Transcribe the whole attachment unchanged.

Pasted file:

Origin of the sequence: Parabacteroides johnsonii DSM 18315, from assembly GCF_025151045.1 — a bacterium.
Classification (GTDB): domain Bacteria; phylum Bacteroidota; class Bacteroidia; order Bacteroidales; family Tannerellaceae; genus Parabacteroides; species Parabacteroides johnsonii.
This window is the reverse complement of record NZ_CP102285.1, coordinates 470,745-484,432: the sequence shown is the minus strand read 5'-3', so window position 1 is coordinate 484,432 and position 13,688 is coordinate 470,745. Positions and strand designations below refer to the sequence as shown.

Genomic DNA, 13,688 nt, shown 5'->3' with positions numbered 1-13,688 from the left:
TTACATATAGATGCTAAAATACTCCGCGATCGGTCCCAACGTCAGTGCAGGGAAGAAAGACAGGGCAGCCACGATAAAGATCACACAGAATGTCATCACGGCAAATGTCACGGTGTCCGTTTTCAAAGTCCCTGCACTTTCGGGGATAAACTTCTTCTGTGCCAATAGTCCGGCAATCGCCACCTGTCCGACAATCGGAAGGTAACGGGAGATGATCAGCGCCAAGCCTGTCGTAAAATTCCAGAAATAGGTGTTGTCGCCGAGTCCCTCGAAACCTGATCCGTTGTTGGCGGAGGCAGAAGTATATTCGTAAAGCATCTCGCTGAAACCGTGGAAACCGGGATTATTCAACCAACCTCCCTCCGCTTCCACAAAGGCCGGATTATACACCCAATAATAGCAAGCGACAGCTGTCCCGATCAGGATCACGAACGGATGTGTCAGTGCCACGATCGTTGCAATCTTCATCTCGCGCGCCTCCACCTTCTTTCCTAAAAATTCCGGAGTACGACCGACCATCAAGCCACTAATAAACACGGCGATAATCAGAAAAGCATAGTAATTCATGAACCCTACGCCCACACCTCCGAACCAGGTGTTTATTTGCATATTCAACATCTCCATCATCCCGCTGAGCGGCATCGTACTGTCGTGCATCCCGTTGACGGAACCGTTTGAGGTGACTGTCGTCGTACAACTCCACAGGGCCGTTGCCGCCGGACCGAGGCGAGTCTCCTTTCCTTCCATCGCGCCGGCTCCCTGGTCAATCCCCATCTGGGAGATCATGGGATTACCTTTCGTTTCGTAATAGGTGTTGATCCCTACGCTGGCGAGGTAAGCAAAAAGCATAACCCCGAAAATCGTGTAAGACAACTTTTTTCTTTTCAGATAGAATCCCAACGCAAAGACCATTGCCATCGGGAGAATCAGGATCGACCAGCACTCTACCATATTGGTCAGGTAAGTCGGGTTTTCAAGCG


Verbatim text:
Origin of the sequence: Parabacteroides johnsonii DSM 18315, from assembly GCF_025151045.1 — a bacterium.
Classification (GTDB): domain Bacteria; phylum Bacteroidota; class Bacteroidia; order Bacteroidales; family Tannerellaceae; genus Parabacteroides; species Parabacteroides johnsonii.
This window is the reverse complement of record NZ_CP102285.1, coordinates 470,745-484,432: the sequence shown is the minus strand read 5'-3', so window position 1 is coordinate 484,432 and position 13,688 is coordinate 470,745. Positions and strand designations below refer to the sequence as shown.

Genomic DNA, 13,688 nt, shown 5'->3' with positions numbered 1-13,688 from the left:
TTACATATAGATGCTAAAATACTCCGCGATCGGTCCCAACGTCAGTGCAGGGAAGAAAGACAGGGCAGCCACGATAAAGATCACACAGAATGTCATCACGGCAAATGTCACGGTGTCCGTTTTCAAAGTCCCTGCACTTTCGGGGATAAACTTCTTCTGTGCCAATAGTCCGGCAATCGCCACCTGTCCGACAATCGGAAGGTAACGGGAGATGATCAGCGCCAAGCCTGTCGTAAAATTCCAGAAATAGGTGTTGTCGCCGAGTCCCTCGAAACCTGATCCGTTGTTGGCGGAGGCAGAAGTATATTCGTAAAGCATCTCGCTGAAACCGTGGAAACCGGGATTATTCAACCAACCTCCCTCCGCTTCCACAAAGGCCGGATTATACACCCAATAATAGCAAGCGACAGCTGTCCCGATCAGGATCACGAACGGATGTGTCAGTGCCACGATCGTTGCAATCTTCATCTCGCGCGCCTCCACCTTCTTTCCTAAAAATTCCGGAGTACGACCGACCATCAAGCCACTAATAAACACGGCGATAATCAGAAAAGCATAGTAATTCATGAACCCTACGCCCACACCTCCGAACCAGGTGTTTATTTGCATATTCAACATCTCCATCATCCCGCTGAGCGGCATCGTACTGTCGTGCATCCCGTTGACGGAACCGTTTGAGGTGACTGTCGTCGTACAACTCCACAGGGCCGTTGCCGCCGGACCGAGGCGAGTCTCCTTTCCTTCCATCGCGCCGGCTCCCTGGTCAATCCCCATCTGGGAGATCATGGGATTACCTTTCGTTTCGTAATAGGTGTTGATCCCTACGCTGGCGAGGTAAGCAAAAAGCATAACCCCGAAAATCGTGTAAGACAACTTTTTTCTTTTCAGATAGAATCCCAACGCAAAGACCATTGCCATCGGGAGAATCAGGATCGACCAGCACTCTACCATATTGGTCAGGTAAGTCGGGTTTTCAAGCG